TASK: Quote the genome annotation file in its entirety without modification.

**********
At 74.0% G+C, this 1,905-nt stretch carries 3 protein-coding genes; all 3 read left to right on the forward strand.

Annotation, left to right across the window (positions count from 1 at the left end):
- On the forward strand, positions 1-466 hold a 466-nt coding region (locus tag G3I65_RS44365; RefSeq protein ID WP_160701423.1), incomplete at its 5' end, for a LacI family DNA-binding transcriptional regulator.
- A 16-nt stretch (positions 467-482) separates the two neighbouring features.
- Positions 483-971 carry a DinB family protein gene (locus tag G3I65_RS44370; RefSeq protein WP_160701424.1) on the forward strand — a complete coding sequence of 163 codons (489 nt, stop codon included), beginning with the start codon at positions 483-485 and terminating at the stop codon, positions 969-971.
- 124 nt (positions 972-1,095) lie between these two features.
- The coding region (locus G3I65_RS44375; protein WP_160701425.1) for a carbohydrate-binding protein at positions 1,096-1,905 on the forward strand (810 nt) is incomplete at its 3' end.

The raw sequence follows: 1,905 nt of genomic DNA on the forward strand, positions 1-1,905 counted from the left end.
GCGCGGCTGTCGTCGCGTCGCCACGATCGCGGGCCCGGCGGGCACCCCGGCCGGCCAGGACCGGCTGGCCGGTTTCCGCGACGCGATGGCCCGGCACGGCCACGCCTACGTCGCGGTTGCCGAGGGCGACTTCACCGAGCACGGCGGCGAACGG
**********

At 74.0% G+C, this 1,905-nt stretch carries 3 protein-coding genes; all 3 read left to right on the forward strand.

Annotation, left to right across the window (positions count from 1 at the left end):
- On the forward strand, positions 1-466 hold a 466-nt coding region (locus tag G3I65_RS44365; RefSeq protein ID WP_160701423.1), incomplete at its 5' end, for a LacI family DNA-binding transcriptional regulator.
- A 16-nt stretch (positions 467-482) separates the two neighbouring features.
- Positions 483-971 carry a DinB family protein gene (locus tag G3I65_RS44370; RefSeq protein WP_160701424.1) on the forward strand — a complete coding sequence of 163 codons (489 nt, stop codon included), beginning with the start codon at positions 483-485 and terminating at the stop codon, positions 969-971.
- 124 nt (positions 972-1,095) lie between these two features.
- The coding region (locus G3I65_RS44375; protein WP_160701425.1) for a carbohydrate-binding protein at positions 1,096-1,905 on the forward strand (810 nt) is incomplete at its 3' end.

The raw sequence follows: 1,905 nt of genomic DNA on the forward strand, positions 1-1,905 counted from the left end.
GCGCGGCTGTCGTCGCGTCGCCACGATCGCGGGCCCGGCGGGCACCCCGGCCGGCCAGGACCGGCTGGCCGGTTTCCGCGACGCGATGGCCCGGCACGGCCACGCCTACGTCGCGGTTGCCGAGGGCGACTTCACCGAGCACGGCGGCGAACGG